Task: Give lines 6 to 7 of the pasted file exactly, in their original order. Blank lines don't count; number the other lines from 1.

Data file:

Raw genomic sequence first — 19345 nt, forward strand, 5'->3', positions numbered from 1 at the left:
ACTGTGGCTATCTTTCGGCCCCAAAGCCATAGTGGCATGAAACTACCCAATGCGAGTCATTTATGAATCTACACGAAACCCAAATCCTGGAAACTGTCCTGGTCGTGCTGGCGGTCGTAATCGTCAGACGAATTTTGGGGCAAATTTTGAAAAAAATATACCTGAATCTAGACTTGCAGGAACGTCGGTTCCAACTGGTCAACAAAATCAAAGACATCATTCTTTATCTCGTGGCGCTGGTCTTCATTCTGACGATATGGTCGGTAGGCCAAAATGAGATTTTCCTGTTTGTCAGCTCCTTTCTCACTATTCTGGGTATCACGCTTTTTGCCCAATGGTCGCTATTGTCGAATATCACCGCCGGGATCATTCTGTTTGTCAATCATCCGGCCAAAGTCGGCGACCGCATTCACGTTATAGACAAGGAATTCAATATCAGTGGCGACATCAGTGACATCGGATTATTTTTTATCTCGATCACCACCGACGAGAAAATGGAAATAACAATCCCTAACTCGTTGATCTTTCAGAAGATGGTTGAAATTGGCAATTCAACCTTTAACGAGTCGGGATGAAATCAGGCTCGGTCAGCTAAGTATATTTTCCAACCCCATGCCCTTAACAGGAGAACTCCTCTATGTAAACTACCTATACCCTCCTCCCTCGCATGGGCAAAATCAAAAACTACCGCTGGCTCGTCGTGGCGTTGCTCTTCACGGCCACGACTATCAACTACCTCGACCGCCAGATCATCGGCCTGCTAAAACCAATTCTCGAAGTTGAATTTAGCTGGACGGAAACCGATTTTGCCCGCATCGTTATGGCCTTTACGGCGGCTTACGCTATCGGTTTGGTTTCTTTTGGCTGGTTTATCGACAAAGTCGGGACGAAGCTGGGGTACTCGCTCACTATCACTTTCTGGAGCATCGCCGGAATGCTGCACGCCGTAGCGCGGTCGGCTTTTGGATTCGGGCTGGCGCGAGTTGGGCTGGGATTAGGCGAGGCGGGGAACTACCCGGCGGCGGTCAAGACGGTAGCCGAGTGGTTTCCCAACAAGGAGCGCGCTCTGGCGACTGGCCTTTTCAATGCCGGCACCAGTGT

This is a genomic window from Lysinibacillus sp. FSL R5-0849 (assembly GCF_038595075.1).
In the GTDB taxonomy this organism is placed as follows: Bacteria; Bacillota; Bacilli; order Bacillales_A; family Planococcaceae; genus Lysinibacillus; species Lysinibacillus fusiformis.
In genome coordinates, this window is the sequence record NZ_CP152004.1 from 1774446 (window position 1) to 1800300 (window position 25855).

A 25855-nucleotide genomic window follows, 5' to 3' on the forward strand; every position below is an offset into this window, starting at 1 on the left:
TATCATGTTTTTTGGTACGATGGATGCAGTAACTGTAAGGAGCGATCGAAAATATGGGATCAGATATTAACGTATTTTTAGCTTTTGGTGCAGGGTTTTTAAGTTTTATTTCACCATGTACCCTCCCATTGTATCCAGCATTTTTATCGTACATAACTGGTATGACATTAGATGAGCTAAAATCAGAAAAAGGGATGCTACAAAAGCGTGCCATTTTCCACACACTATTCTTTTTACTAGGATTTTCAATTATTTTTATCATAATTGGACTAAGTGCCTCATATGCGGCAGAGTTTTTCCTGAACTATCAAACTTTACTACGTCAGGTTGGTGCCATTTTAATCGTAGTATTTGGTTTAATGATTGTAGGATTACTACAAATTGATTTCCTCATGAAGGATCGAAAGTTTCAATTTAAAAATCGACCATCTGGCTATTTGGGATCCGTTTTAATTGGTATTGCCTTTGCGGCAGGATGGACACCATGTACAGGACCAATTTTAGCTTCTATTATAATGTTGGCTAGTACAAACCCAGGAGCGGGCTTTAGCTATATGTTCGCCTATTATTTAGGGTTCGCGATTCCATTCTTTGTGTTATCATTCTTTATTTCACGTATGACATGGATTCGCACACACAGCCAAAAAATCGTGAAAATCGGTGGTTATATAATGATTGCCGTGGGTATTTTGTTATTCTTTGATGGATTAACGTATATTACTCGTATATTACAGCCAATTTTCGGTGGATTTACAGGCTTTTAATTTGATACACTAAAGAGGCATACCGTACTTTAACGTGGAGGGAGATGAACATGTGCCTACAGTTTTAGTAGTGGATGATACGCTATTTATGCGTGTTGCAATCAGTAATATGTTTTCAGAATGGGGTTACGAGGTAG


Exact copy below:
A 25855-nucleotide genomic window follows, 5' to 3' on the forward strand; every position below is an offset into this window, starting at 1 on the left:
TATCATGTTTTTTGGTACGATGGATGCAGTAACTGTAAGGAGCGATCGAAAATATGGGATCAGATATTAACGTATTTTTAGCTTTTGGTGCAGGGTTTTTAAGTTTTATTTCACCATGTACCCTCCCATTGTATCCAGCATTTTTATCGTACATAACTGGTATGACATTAGATGAGCTAAAATCAGAAAAAGGGATGCTACAAAAGCGTGCCATTTTCCACACACTATTCTTTTTACTAGGATTTTCAATTATTTTTATCATAATTGGACTAAGTGCCTCATATGCGGCAGAGTTTTTCCTGAACTATCAAACTTTACTACGTCAGGTTGGTGCCATTTTAATCGTAGTATTTGGTTTAATGATTGTAGGATTACTACAAATTGATTTCCTCATGAAGGATCGAAAGTTTCAATTTAAAAATCGACCATCTGGCTATTTGGGATCCGTTTTAATTGGTATTGCCTTTGCGGCAGGATGGACACCATGTACAGGACCAATTTTAGCTTCTATTATAATGTTGGCTAGTACAAACCCAGGAGCGGGCTTTAGCTATATGTTCGCCTATTATTTAGGGTTCGCGATTCCATTCTTTGTGTTATCATTCTTTATTTCACGTATGACATGGATTCGCACACACAGCCAAAAAATCGTGAAAATCGGTGGTTATATAATGATTGCCGTGGGTATTTTGTTATTCTTTGATGGATTAACGTATATTACTCGTATATTACAGCCAATTTTCGGTGGATTTACAGGCTTTTAATTTGATACACTAAAGAGGCATACCGTACTTTAACGTGGAGGGAGATGAACATGTGCCTACAGTTTTAGTAGTGGATGATACGCTATTTATGCGTGTTGCAATCAGTAATATGTTTTCAGAATGGGGTTACGAGGTAG